But each investor has their own set of goals, circumstances, and preferences. And that is why we believe the customized client experience that a wealth manager can offer has significant value.
Over the past 15 years where we have experienced the global financial crisis and now Covid, the role of the wealth manager has become more complex as clients need help and coaching to understand how changes in the world and markets affect them. Clients are no longer looking for just a broker to place deals for them but they are looking for a more holistic approach that gives them confidence and trust in what they are doing.
Recent research has shown that investors are more willing to work with advisors who have a deep understanding of their individual circumstances and financial goals. This is where independent advisors have the edge over private bankers. Investors may start a business, get married, buy a home, raise children, save for their children’s educations, care for elderly parents, sell a business, receive an inheritance, and prepare for or manage their retirement.
Having a wise, independent advisor by their side in navigating these life-defining moments can bring tremendous value to investors and mean they have a far higher probability of achieving their financial goals.
3. Emotional Value
There is no question that 2020 was a wild ride. Many investors were tempted to flee for the exit in mid-March when the S&P 500 Index registered its largest weekly decline since 2008. In fact, between February 19, when the index closed at a record high, and March 23, the S&P 500 Index fell by 33.8%.
This is where the value of a wealth manager in terms of providing behavioral guidance really comes into focus. Investors who remained invested would have seen the index rebound 17.6% in the following three days, and then not only fully recover, but actually return 18% by the end of the year.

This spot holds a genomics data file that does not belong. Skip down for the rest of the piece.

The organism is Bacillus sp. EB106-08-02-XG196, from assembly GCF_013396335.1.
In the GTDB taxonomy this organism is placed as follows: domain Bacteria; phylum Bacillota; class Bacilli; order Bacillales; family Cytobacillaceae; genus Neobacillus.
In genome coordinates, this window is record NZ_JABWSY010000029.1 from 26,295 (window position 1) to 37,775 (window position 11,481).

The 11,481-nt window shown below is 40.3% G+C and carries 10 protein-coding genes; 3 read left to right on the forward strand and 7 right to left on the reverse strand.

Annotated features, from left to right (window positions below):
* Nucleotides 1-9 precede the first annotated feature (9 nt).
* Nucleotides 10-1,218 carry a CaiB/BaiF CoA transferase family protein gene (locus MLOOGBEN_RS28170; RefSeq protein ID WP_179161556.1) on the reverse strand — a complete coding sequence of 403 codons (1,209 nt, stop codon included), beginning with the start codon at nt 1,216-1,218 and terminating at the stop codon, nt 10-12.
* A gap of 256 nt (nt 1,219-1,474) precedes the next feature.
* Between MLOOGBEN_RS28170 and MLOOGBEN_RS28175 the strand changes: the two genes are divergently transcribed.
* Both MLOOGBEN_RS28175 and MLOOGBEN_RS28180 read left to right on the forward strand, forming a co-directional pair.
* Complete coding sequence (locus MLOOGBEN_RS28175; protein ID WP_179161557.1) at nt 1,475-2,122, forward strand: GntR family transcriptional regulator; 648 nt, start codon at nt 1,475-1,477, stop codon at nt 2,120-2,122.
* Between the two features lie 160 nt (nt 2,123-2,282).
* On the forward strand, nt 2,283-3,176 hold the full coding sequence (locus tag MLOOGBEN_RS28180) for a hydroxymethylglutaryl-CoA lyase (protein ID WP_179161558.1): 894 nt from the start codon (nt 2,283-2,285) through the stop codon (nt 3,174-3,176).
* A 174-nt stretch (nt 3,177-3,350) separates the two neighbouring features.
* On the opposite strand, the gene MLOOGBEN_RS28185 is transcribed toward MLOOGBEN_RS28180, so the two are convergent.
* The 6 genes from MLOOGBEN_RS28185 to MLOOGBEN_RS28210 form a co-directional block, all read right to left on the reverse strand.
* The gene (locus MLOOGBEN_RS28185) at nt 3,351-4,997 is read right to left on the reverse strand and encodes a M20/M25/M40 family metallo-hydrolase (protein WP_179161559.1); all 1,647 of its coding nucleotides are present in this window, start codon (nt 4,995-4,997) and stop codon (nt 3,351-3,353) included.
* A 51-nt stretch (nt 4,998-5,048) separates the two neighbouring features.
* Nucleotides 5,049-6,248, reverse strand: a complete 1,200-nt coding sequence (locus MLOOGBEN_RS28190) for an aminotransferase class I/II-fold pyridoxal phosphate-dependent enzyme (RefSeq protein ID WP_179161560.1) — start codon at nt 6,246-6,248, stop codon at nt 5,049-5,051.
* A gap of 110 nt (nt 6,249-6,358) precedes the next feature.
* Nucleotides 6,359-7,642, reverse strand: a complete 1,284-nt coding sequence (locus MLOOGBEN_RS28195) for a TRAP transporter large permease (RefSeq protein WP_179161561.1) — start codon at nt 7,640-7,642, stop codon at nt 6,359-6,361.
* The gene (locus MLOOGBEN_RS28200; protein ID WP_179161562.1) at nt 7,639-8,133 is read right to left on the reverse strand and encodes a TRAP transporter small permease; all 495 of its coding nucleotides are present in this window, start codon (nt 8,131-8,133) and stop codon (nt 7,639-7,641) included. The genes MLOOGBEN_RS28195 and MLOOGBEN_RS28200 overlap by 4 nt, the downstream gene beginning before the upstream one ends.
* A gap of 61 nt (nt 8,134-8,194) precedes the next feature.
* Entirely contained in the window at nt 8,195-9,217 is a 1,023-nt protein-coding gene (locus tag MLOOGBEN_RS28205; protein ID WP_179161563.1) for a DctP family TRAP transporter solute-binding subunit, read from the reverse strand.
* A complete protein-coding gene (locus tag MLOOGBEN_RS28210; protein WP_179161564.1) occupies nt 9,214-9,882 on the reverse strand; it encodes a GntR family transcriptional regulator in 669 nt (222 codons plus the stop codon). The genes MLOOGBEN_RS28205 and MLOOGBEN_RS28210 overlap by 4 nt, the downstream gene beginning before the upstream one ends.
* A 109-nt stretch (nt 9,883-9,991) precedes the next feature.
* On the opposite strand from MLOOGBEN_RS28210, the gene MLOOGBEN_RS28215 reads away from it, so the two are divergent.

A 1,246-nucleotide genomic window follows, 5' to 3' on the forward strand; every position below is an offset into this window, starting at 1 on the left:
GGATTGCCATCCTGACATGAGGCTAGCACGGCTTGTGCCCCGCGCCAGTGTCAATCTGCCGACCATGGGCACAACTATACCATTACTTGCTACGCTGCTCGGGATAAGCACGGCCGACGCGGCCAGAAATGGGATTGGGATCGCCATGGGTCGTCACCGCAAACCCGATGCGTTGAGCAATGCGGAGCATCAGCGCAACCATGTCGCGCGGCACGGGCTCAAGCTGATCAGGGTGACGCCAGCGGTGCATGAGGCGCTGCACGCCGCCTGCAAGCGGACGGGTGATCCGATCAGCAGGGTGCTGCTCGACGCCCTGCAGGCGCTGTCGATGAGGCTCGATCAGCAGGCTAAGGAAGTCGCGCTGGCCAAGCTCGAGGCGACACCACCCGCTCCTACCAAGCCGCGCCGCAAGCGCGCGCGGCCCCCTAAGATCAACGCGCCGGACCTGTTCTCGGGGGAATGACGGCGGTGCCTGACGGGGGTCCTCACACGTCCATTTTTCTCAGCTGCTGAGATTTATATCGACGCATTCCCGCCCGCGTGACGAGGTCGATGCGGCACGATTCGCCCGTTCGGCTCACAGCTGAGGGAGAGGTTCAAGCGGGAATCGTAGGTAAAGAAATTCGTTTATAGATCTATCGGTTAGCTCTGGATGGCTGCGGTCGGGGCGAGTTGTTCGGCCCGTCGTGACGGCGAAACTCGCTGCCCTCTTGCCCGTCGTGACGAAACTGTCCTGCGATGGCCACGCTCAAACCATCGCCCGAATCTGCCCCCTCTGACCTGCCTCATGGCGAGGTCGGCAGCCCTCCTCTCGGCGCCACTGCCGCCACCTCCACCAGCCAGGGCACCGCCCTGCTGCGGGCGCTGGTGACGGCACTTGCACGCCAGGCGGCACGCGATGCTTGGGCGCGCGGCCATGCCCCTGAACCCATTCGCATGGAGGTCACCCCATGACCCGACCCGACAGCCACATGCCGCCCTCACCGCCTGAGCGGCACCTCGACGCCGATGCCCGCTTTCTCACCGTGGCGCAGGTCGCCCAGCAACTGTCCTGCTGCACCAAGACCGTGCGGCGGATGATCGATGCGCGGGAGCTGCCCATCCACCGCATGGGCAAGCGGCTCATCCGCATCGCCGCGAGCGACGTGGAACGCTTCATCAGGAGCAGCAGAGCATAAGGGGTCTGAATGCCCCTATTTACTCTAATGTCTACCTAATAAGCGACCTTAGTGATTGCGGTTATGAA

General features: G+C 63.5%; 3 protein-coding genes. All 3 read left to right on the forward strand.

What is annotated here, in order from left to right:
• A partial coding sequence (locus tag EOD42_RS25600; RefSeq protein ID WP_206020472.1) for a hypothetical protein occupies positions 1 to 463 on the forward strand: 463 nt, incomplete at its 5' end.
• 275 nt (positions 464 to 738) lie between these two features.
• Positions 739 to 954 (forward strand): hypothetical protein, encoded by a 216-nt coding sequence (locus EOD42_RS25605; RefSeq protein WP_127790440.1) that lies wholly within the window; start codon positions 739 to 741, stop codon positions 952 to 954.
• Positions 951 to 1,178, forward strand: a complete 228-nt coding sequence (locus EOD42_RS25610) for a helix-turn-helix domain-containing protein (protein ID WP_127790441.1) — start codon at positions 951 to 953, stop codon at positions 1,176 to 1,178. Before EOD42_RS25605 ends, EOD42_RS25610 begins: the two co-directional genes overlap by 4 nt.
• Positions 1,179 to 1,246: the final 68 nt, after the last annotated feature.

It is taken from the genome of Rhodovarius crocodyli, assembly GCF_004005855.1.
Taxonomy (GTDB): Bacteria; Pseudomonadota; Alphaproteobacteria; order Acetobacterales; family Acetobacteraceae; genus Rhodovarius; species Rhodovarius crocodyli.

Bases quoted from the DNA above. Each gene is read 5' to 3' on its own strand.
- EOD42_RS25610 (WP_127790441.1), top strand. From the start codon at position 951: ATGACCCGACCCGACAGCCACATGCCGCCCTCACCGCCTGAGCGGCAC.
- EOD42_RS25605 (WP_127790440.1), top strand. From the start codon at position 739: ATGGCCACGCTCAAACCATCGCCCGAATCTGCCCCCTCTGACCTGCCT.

Without an advisor’s guidance, many investors would have sold low in March. In fact, $335.6 billion was pulled out of U.S. equities in that month. The reality is those investors have had to buy much higher as the markets steadily recovered throughout the end of the year. Or they would have been forced to remain in cash until a better entry point appeared, a risky and unpredictable strategy.
Statistically, the average equity investor’s inclination to buy high and sell low cost them 2.02% annually in the 36-year period from 1984–2020. We believe there is good value in a wealth manager's ability to help clients stick to their long-term financial plan and avoid the behavioral mistakes that may have them miss out on the market’s best days.
The above review has covered three key aspects showing where a wealth manager can not only justify their annual fees but also demonstrate added value. Perhaps the biggest surprise from the survey is the significance of the ‘emotional value’ in the relationship. This alone is worth over 2% per annum in added value to a client and in surveys, clients stressed the importance they attached to trust and the importance of the personal relationship they had with their wealth manager.
In an ever-changing and volatile world where things change rapidly, having a wealth manager to hold your hand and exchange ideas has never been so important. For clients whose lives are more complex due to living or working abroad or personal reasons, having a ‘mentor’ or wealth manager is invaluable.
Covid will rumble on for years and as this happens, governments all over the world will cleverly plan to get back the trillions they have wasted on this pandemic due to their poor governance and bad decision making. This will come in the form of both direct and indirect taxes and a wealth manager can add further value by helping clients understand how this might affect them.
The Philippines, as a developing country, has a lot of room to grow and a great potential that needs to be explored in terms of the global investment paradigm. When guided properly, Filipino investors would be able to maximize the potential of their hard-earned money.